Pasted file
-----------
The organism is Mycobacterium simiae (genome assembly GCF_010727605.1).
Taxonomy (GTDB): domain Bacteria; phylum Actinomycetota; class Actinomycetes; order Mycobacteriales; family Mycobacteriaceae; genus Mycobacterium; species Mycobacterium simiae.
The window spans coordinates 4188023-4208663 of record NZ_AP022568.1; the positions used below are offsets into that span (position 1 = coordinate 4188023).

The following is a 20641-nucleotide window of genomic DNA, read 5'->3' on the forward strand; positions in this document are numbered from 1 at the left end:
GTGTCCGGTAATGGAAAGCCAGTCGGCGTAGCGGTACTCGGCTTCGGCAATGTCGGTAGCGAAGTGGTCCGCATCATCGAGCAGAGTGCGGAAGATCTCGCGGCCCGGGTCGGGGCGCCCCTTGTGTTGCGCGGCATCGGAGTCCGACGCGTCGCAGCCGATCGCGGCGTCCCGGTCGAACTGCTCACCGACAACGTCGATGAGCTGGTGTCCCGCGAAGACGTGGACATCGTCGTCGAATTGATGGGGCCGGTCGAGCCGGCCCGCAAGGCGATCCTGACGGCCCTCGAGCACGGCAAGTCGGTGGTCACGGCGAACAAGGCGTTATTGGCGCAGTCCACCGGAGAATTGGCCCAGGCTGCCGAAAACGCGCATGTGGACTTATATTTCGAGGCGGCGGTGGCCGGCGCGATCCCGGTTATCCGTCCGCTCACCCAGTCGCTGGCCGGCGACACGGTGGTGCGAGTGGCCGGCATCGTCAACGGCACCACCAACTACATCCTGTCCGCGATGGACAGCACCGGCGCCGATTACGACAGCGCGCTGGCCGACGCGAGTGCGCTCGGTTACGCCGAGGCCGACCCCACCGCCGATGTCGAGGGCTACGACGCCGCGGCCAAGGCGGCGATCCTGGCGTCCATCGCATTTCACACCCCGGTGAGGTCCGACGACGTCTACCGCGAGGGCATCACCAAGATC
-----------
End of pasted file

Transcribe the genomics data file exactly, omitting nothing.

The organism is Mycobacterium simiae (genome assembly GCF_010727605.1).
Taxonomy (GTDB): domain Bacteria; phylum Actinomycetota; class Actinomycetes; order Mycobacteriales; family Mycobacteriaceae; genus Mycobacterium; species Mycobacterium simiae.
The window spans coordinates 4188023-4208663 of record NZ_AP022568.1; the positions used below are offsets into that span (position 1 = coordinate 4188023).

The following is a 20641-nucleotide window of genomic DNA, read 5'->3' on the forward strand; positions in this document are numbered from 1 at the left end:
GTGTCCGGTAATGGAAAGCCAGTCGGCGTAGCGGTACTCGGCTTCGGCAATGTCGGTAGCGAAGTGGTCCGCATCATCGAGCAGAGTGCGGAAGATCTCGCGGCCCGGGTCGGGGCGCCCCTTGTGTTGCGCGGCATCGGAGTCCGACGCGTCGCAGCCGATCGCGGCGTCCCGGTCGAACTGCTCACCGACAACGTCGATGAGCTGGTGTCCCGCGAAGACGTGGACATCGTCGTCGAATTGATGGGGCCGGTCGAGCCGGCCCGCAAGGCGATCCTGACGGCCCTCGAGCACGGCAAGTCGGTGGTCACGGCGAACAAGGCGTTATTGGCGCAGTCCACCGGAGAATTGGCCCAGGCTGCCGAAAACGCGCATGTGGACTTATATTTCGAGGCGGCGGTGGCCGGCGCGATCCCGGTTATCCGTCCGCTCACCCAGTCGCTGGCCGGCGACACGGTGGTGCGAGTGGCCGGCATCGTCAACGGCACCACCAACTACATCCTGTCCGCGATGGACAGCACCGGCGCCGATTACGACAGCGCGCTGGCCGACGCGAGTGCGCTCGGTTACGCCGAGGCCGACCCCACCGCCGATGTCGAGGGCTACGACGCCGCGGCCAAGGCGGCGATCCTGGCGTCCATCGCATTTCACACCCCGGTGAGGTCCGACGACGTCTACCGCGAGGGCATCACCAAGATC